Khalid Sheikh Mohammed's capture four years ago didn't shut down Al Qaeda or bring the Americans to Usama bin Laden. But if his mega-confession is to be believed, his arrest was a crushing blow to bin Laden's plans for even more deadly attacks in the wake of 9/11.
His expertise was never replaced and his absence has contributed to the group's transition from a fear-inspiring attack force to a hate-filled voice on the Internet, urging others to wage terror against the West.
"In terms of competence for managing, planning and executing terrorist attacks, KSM was the best in Al Qaeda," said Rohan Gunaratna, a terrorism expert and author of a book on Al Qaeda. "That's why Osama bin Laden and other important Al Qaeda leaders entrusted him with so many operations."
In his testimony to a military tribunal at Guantanamo Bay, released in redacted form by the Pentagon on Wednesday, Mohammed claimed involvement in 31 attacks and plots. Some are almost surely true.
He was the mastermind of the 9/11 jetliner attacks and, in their wake, certified his bloodthirst by personally beheading Wall Street Journal reporter Daniel Pearl — bragging about it on the Internet then and in the testimony transcript of last Saturday.
"I decapitated with my blessed right hand the head of the American Jew, Daniel Pearl, in the city of Karachi, Pakistan," he said. "For those who would like to confirm, there are pictures of me on the Internet holding his head."
His operations ranged from his admitted involvement in the 1993 attack on the World Trade Center, as well as a failed scheme known as Bojinka to bring down 12 Western airliners in Asia — claims that are well documented.
Less certain is his claimed role in the October 2002 bombings that killed 202 people in Bali, Indonesia, and aborted plots to assassinate former U.S. presidents and Pope John Paul II.
"He's a boastful character. I think after four years of silence, he'd probably like to be up there with the likes of bin Laden and Ayman al-Zawahri as a major figure and ideologue, and impress people with everything he's done," said Ahmed Rashid, a Pakistan-based author on Islamic militancy.
He "sang" to interrogators almost from the start, after his March 2003 arrest at a house outside the Pakistani capital. Much of the information in the 26 pages of released testimony has been long known.
But even if his self-proclaimed status is somewhat exaggerated, he "gave the Americans lots of information about what kind of ideas Al Qaeda had, and how they put their plots together," said Magnus Ranstorp, a terrorism expert at the Swedish National Defense College.
"Mohammed's information gives us a glimpse into the group's imagination. On an operational level, I don't think they have ever been able to replace his experience," he said.
Experts agree the arrest was a major setback for bin Laden's terror network, and one from which the group has never quite recovered.
Along with the arrests of other top bin Laden lieutenants, such as Abu Zubaydah and 9/11 coordinator Ramzi Binalshibh, Mohammed's capture forced the group — evicted by a U.S.-led invasion from its sanctuary inside Afghanistan — to evolve.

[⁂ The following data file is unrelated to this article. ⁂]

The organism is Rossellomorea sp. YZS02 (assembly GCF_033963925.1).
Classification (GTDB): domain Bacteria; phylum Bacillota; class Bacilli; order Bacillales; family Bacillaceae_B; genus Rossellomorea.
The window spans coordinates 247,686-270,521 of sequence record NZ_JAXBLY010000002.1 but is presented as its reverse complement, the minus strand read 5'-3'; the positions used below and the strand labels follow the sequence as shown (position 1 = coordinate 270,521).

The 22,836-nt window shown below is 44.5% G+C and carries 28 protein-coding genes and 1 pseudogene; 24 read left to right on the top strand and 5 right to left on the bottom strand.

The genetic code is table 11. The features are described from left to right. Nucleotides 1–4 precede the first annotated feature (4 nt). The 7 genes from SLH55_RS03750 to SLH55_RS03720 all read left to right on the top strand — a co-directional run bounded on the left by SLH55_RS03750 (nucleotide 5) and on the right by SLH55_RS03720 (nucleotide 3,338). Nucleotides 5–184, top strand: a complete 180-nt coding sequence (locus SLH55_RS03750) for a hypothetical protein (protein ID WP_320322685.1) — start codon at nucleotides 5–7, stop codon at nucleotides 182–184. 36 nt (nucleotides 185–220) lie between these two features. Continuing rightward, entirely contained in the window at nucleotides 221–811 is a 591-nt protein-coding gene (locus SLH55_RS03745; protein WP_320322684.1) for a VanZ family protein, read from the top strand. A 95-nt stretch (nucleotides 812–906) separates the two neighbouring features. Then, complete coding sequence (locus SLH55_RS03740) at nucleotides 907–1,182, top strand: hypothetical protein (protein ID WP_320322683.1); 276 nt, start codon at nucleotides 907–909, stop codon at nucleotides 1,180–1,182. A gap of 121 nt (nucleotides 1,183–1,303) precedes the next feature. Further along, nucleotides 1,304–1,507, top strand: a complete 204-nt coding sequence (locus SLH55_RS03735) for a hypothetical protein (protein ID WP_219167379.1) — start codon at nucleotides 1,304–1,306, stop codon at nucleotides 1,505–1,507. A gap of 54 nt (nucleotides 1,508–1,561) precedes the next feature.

Many of the world's recent terror attacks — such as the March 11, 2004 train bombings in Madrid and the July 2005 attacks in London, were carried out by local groups with no proven links to bin Laden's inner circle. Although undoubtedly inspired by bin Laden's call for global jihad, Al Qaeda no longer could lend the kind of direct support it offered the 9/11 hijackers.
"The role of Al Qaeda has changed a lot," said Talat Masood, a former Pakistani general and security analyst. "It has become devolved and amorphous. It's a more ideological and inspirational force and does not have a centralized command anymore."
Gunaratna said the loss of Mohammed, a naturalized Pakistani born in Kuwait, as its top operational commander, combined with increased counterterrorism cooperation worldwide, has left Al Qaeda unable to mount attacks on the scale of the 9/11 strikes on America.
One thing his arrest didn't accomplish was the arrest of bin Laden or his top deputy, al-Zawahri.
Pakistani intelligence agents say Mohammed was carrying a letter from bin Laden at the time of his arrest, but there is no evidence he knew bin Laden's exact whereabouts. By this point, any information Mohammed had would have been years out of date.
The two top Al Qaeda leaders are still believed to be hiding along the Pakistan-Afghan border.
And while experts say Al Qaeda lost much of its operational capacity following Mohammed's arrest, there are signs that it is getting it back.
Outgoing U.S. National Intelligence Director John Negroponte warned in January that Al Qaeda and the Taliban have found a "sanctuary" in Pakistan. U.S. intelligence officials told The New York Times the group was even reopening terror training camps in Pakistan's tribal regions, albeit smaller and less sophisticated than the ones that dotted Afghanistan when Al Qaeda enjoyed protection under the hardline Taliban.
A senior Western diplomat in Islamabad, who requested anonymity because of the sensitivity of the issue, said the Taliban resurgence had not necessarily led to the re-emergence of Al Qaeda training camps in Pakistan — a key ally in the war on terror — but had "created the environment for whatever is left of Al Qaeda to feel more comfortable."
But nobody knows for sure. Mohammed's knowledge now is dated. And clouding the picture further is the view, widely held especially in the Islamic world, that his confessions are not entirely credible — either coerced by American captors or exaggerated by Mohammed himself, in the hope of carving out a place in the pantheon of terror.